Without a doubt TOKYO BLADE is one of the most influential NWOBHM bands ever. Even tough they never managed to reach the status of other bands like DEF LEPPARD or IRON MAIDEN, they have managed to create quite a reputation, especially in the underground metal scene with their first albums to be perceived as classics among fans.
Despite being active all these years, their later albums are quite inferior compared to their early efforts. This may have been due to a change in the band’s musical direction, as the band tried to reach a more commercial sound back in late eighties. In general the band has been through a lot of ups and downs. Anyway, their previous effort “Thousand Men Strong” was a flawless return to their early roots but unfortunately that line up didn’t last long since mr. Ruhnow (vocals) left the band. At the end and after some singer-finding adventures Alan Marsh, the band’s original singer, is back.
To make a long story short, “Unbroken” is the band’s latest album and is a decent one looking back to the band’s recording history. Despite ostensibly everything being (or supposed to be) here, there is something missing.
But let’s get first thing first: the overall sound of the album isn’t reminiscent of the band’s early recordings. Instead, most of the songs are actually closer to the “Burning Down Paradise” or “Pumphouse” albums. For example, just listen to single “No Time To Bleed” or songs “Bad Blood”, “Stings Like An Open Wound” or “The man in black”. All of these songs are more accurately described being closer to hard rock than NWOBHM sound and they are characterized by a more “commercial” vibe. While this is not something bad (“Burning down paradise” has its moments), all of them lack memorable choruses or melodies which are essential for what the band is trying to achieve. And what’s more, Alan Marsh seems to have lost his voice quality and a little bit of his passion. I kept on listening to him and though the vocals are not bad, I cannot believe it’s the same person that sang “If Heaven Is Hell”.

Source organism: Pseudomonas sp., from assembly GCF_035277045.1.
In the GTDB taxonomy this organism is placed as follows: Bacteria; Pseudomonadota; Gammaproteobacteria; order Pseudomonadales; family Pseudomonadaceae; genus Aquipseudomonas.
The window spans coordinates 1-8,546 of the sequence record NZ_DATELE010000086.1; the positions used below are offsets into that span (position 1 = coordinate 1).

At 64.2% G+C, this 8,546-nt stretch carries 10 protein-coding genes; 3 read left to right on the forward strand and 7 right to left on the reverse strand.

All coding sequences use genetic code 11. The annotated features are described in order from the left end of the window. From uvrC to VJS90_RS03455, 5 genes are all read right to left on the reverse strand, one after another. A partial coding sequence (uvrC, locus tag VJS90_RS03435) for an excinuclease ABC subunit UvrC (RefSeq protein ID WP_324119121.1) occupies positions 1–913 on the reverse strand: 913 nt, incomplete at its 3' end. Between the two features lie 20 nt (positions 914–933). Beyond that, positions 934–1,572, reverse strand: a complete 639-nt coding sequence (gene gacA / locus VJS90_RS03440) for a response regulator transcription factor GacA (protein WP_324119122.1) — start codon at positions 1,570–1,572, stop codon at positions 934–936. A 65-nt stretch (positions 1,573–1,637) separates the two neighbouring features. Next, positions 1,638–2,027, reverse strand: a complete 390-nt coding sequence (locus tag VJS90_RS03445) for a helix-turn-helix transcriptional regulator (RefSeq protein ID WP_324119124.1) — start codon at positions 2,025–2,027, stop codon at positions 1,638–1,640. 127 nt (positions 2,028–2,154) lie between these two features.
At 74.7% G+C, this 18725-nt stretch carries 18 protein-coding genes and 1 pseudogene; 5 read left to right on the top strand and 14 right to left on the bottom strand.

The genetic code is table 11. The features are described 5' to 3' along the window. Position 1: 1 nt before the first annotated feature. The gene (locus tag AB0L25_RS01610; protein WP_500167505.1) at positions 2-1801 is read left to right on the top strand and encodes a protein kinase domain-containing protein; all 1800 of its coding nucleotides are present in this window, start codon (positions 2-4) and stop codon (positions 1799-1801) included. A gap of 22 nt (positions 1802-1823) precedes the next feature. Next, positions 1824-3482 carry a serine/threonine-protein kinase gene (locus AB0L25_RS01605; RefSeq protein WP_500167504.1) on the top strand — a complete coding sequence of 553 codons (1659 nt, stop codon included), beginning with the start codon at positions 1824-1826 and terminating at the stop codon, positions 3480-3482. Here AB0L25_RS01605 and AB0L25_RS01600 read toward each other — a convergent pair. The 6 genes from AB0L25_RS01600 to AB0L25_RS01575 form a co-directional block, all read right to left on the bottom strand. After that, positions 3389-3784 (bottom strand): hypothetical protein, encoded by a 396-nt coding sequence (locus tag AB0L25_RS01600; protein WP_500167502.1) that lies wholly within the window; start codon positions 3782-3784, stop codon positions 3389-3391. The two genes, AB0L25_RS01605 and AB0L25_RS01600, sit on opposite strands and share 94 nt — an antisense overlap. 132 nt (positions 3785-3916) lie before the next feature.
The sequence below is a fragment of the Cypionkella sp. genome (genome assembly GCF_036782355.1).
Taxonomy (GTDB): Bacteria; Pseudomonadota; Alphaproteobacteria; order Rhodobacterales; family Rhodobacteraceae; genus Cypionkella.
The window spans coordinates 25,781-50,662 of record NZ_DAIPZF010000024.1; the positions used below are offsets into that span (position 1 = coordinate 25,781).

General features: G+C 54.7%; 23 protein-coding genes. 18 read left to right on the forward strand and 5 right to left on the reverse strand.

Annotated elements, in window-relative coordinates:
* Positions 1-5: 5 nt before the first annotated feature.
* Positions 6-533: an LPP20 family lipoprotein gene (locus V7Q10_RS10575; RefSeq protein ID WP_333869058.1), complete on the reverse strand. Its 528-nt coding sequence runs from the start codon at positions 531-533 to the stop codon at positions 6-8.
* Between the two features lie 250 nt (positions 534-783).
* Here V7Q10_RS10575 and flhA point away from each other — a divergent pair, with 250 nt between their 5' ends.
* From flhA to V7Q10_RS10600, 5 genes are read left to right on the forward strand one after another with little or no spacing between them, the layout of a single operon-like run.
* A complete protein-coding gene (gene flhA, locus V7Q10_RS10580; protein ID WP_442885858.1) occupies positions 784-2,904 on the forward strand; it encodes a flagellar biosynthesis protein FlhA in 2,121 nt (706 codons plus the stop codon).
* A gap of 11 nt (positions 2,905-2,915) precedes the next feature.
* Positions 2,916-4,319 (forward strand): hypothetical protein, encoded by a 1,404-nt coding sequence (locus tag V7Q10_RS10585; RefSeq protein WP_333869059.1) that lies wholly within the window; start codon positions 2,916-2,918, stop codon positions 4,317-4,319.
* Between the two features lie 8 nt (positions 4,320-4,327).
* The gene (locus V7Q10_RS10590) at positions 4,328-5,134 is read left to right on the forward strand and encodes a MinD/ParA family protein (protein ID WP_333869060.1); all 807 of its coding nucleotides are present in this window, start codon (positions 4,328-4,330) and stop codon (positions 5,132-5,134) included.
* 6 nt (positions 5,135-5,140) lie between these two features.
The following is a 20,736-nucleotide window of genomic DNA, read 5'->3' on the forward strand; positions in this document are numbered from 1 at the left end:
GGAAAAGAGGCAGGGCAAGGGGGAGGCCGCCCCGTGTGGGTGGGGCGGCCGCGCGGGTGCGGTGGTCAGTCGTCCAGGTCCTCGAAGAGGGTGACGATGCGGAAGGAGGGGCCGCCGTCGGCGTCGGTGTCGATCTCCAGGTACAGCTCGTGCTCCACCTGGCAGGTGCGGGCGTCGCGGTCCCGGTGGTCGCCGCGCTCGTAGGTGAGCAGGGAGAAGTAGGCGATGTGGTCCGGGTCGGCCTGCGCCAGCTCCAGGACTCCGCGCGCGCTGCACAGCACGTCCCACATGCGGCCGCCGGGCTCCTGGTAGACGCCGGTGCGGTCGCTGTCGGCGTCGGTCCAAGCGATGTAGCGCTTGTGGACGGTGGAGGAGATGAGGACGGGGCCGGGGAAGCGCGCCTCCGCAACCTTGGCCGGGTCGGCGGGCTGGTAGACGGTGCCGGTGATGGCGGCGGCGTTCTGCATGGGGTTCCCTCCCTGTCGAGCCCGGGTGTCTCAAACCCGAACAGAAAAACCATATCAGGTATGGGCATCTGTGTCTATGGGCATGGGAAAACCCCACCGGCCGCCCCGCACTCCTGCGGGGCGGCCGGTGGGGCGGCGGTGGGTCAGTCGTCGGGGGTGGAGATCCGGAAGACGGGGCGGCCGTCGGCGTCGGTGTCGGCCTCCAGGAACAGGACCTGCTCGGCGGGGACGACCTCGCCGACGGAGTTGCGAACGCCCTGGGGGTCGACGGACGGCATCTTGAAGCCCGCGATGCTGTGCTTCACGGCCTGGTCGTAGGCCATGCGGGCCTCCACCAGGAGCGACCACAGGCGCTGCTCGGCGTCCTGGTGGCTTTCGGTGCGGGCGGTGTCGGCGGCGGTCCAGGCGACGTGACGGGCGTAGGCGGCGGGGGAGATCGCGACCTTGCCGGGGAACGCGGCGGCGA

Yet not everything is bad. The album has many strong moments. For example the best song of the album “Black Water” is an awesome post-NWOBHM tune and generally speaking the band seems to manage better with heavier songs like “The Last Samurai” (flawless), “Bullet Made of Stone”, “The Devil’s Gonna Bring You Down” where the guitar shreds like razor and the band shows its true potential in both songwriting and performing. Finally, the last song in the album, “My Kind of Heaven”, is a flawless return to “If Heaven is Hell” and is a truly magnificent track. Undoubtedly one of the best songs the band has ever composed.
To sum up I’d say that this is an uneven album. Definitely not bad, but still very “confused”. I wish the band had continued what they begun with “Thousand Men Strong” but apparently they still struggle to find their way. Should they focus in their heavier stuff, I think they’ll come up with some great songs in the future. But until then….